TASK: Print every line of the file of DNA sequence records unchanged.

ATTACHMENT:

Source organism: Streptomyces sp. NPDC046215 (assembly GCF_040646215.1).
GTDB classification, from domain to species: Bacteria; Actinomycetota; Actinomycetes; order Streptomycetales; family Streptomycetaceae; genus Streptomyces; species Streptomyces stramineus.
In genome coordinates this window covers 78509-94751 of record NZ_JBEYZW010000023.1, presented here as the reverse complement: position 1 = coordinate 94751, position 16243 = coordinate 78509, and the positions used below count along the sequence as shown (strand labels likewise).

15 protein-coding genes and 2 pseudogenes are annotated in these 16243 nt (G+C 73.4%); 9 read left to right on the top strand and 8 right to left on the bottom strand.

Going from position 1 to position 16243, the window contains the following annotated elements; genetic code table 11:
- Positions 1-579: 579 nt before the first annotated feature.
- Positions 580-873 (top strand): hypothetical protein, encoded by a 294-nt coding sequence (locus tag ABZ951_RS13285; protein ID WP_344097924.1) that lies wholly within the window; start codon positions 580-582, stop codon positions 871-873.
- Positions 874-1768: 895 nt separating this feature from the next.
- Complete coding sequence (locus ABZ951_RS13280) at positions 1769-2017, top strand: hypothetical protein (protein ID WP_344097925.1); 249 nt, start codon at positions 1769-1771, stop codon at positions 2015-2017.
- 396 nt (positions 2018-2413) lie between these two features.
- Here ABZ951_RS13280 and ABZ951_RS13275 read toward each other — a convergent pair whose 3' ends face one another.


Source organism: Streptomyces sp. NPDC046215 (assembly GCF_040646215.1).
GTDB classification, from domain to species: Bacteria; Actinomycetota; Actinomycetes; order Streptomycetales; family Streptomycetaceae; genus Streptomyces; species Streptomyces stramineus.
In genome coordinates this window covers 78509-94751 of record NZ_JBEYZW010000023.1, presented here as the reverse complement: position 1 = coordinate 94751, position 16243 = coordinate 78509, and the positions used below count along the sequence as shown (strand labels likewise).

15 protein-coding genes and 2 pseudogenes are annotated in these 16243 nt (G+C 73.4%); 9 read left to right on the top strand and 8 right to left on the bottom strand.

Going from position 1 to position 16243, the window contains the following annotated elements; genetic code table 11:
- Positions 1-579: 579 nt before the first annotated feature.
- Positions 580-873 (top strand): hypothetical protein, encoded by a 294-nt coding sequence (locus tag ABZ951_RS13285; protein ID WP_344097924.1) that lies wholly within the window; start codon positions 580-582, stop codon positions 871-873.
- Positions 874-1768: 895 nt separating this feature from the next.
- Complete coding sequence (locus ABZ951_RS13280) at positions 1769-2017, top strand: hypothetical protein (protein ID WP_344097925.1); 249 nt, start codon at positions 1769-1771, stop codon at positions 2015-2017.
- 396 nt (positions 2018-2413) lie between these two features.
- Here ABZ951_RS13280 and ABZ951_RS13275 read toward each other — a convergent pair whose 3' ends face one another.